[imagesource: Filippo Monteforte/AFP]
Typhoon Hagibis means business.
Yesterday, we reported that the typhoon threatened a number of Rugby World Cup fixtures, and now the decision has been taken to call off two matches.
Saturday’s England versus France and New Zealand versus Italy clashes have been called off – the first-ever World Cup matches to suffer that fate – which means both go down as 0-0 draws.
All of Sunday’s four matches, including the pivotal Japan versus Scotland encounter, remain under review at the time of writing.
For a better sense of how these two results (or non-results) affect the Springboks, here’s SA Rugby:
Each team takes two points from the cancellation – which is treated is a 0-0 draw – which means that New Zealand are confirmed as Pool B winners, edging onto 16 points ahead of South Africa’s 15.
It also means that France – rather than England – are sent into South Africa’s half of the draw as runners up in Pool C.
That would probably have been the case anyway, because the English would have given an unravelling French outfit a hiding, but now we know for sure.
What’s far more interesting is what happens if the Japanese match against Scotland is called off:
…the Springboks’ quarter-final opponents remain unclear. The Springboks will play the winner of Pool A. Ireland’s match with Samoa in Fukuoka on Friday night (Japanese time) will continue as scheduled. If Ireland win that game, they will go top of Pool A.
Who joins them in the quarter-final and in what position may then be dependent on Typhoon Hagibis. Japan (currently top of Pool A) are scheduled to meet Scotland (currently third) in a winner-takes-all decider in Yokohama on Sunday. If the game goes ahead and Scotland win, they would go through in second place (and meet New Zealand) while South Africa would play Ireland.
If Japan win – or the match is cancelled – Japan would top the pool and therefore meet the Springboks in the quarter-finals.
If you had offered Springbok supporters the chance to play Japan in the quarters, we would have jumped at the opportunity, and now we’re just one cancelled match away from a chance at retribution after 2015’s infamous defeat.
In the same vein, though, you would have to feel really sorry for the Scots, who would be ousted from the World Cup through no fault of their own.
Also, spare a thought:
The same can be said for Italian captain Sergio Parisse, and he raises a fair point about what would happen if it was New Zealand in need of a win. Here’s RTE:
“We had the chance to play in a big stadium, against a great team,” Parisse [below] said. “It is ridiculous that a decision of this nature has been made because it isn’t like the fans arrived yesterday.
“It is ridiculous that there was no Plan B, because it isn’t news that typhoons hit Japan. The alternative is Plan B. When you organise a World Cup you should have one in place.”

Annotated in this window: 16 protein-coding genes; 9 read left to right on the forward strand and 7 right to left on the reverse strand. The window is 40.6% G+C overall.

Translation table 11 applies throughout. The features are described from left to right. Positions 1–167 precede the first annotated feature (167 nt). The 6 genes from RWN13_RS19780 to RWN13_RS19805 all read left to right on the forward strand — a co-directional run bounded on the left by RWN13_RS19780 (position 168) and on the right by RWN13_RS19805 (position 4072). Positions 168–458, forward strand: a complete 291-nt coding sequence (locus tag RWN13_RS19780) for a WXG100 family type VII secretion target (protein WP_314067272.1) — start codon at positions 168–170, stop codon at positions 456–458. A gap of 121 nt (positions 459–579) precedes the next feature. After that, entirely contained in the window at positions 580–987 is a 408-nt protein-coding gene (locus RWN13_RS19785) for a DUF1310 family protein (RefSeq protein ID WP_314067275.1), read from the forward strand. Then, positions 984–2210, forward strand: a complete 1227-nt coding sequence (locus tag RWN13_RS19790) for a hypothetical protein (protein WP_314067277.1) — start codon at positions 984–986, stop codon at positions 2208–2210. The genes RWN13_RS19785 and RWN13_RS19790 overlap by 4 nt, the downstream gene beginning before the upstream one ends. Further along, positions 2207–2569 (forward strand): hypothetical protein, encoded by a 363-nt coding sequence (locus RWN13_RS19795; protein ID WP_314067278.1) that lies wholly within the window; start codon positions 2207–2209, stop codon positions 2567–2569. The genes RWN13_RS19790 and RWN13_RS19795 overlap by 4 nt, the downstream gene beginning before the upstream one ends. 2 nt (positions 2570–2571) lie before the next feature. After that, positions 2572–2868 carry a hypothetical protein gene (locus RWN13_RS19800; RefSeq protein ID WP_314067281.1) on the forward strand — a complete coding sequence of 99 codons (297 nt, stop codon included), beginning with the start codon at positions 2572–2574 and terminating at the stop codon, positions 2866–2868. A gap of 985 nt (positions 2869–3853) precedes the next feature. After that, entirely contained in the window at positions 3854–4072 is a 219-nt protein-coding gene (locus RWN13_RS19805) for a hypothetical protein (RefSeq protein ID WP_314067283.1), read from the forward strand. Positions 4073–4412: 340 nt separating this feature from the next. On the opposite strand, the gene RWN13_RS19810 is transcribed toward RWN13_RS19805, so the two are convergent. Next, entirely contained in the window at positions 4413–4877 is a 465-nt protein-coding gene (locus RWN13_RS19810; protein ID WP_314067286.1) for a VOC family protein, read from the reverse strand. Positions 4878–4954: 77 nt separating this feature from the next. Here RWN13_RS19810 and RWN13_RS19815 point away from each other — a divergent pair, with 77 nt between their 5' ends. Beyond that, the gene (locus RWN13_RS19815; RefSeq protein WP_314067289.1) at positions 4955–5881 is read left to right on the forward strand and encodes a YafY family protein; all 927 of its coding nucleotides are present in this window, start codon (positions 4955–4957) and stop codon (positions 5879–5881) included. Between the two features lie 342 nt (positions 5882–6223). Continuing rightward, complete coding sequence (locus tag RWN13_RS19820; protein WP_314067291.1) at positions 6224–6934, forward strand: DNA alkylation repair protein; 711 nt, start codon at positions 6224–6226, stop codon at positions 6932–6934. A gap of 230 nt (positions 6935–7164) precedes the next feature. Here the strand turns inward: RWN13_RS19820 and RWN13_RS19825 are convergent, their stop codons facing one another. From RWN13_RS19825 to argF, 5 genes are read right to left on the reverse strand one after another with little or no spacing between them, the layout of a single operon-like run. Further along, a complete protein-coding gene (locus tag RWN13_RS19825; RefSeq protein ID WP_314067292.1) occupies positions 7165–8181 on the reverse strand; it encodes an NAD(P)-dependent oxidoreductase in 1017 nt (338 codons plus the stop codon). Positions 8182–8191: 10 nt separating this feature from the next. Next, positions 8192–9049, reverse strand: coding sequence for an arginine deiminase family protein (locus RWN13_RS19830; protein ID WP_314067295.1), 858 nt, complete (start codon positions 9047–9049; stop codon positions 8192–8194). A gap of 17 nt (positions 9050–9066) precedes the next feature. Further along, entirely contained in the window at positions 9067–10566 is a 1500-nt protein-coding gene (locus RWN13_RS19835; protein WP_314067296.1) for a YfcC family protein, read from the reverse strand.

The number eight added that there may have been a little bit of disrespect towards the Italians, with nobody giving them a chance to beat the All Blacks, having lost all 15 of their previous encounters at an average score of 56-10.
“Sure, everyone might think that Italy versus New Zealand being cancelled counts for nothing because we’d have lost anyway, but we deserved to be respected as a team,” the 36-year-old added.
“If Italy and New Zealand decide they don’t want to play, then fine. But as I said before, if New Zealand needed the points it wouldn’t have been cancelled.”
The decision over Sunday’s fixtures will only be taken on Sunday, after the typhoon has made landfall and the damage has been assessed, so it will be a nervous few days for them.
The Springboks’ quarter-final will take place at Tokyo Stadium on Sunday, 20 October, with kick-off at 12:15PM.
Barring any major upsets or further cancellations, Wales will play France in the other quarter-final on our side of the draw, and we would then face the winner of that match in the semi-final.
If the Wales versus Uruguay match on Sunday is cancelled, Australia would then top Pool D with a bonus-point win tomorrow against Georgia, and would meet France in the quarter-final.
Either way, we can’t complain about that potential route to the final.
According to tournament director Alan Gilpin, organisers are hard at work, apparently doing anything other than putting together a proper contingency plan. This from Sport24:
“We’ve taken the very difficult decision to cancel certain matches in the affected areas,” Gilpin said.
“While it’s regrettable, we’ve made, we believe, the right decision with everyone’s safety as the priority,” he added…
“I think what you’ve all seen over the last three weeks absolutely in every respect vindicates the right decision to be hosting a World Cup here in Japan,” he said.
He added that World Rugby had looked “pretty exhaustively” at other options for the games, including switching venues, but “we couldn’t guarantee consistent contingency plans across all those games safely for all the teams and fans involved”.
Gilpin can say what he wants, but if teams are sent home because their matches were called off, for those nations at least, the World Cup will always be marked with an asterisk.
Play the match in front of an empty stadium somewhere else, play it a day later, play it on an artificial pitch indoors.
Spectator safety is obviously a priority, as well as the players themselves, but refund the tickets of those fans who would have attended and get 80 minutes in somewhere (anywhere) else.
It’s simplistic, I know, and there is no quick and easy fix, but the issue of typhoons potentially affecting matches was raised many months before the tournament.
Give me Japan in the quarter-final any day of the week, but ultimately it’s the game of rugby that loses when teams are sent home from the sport’s showpiece without a fair crack at winning.
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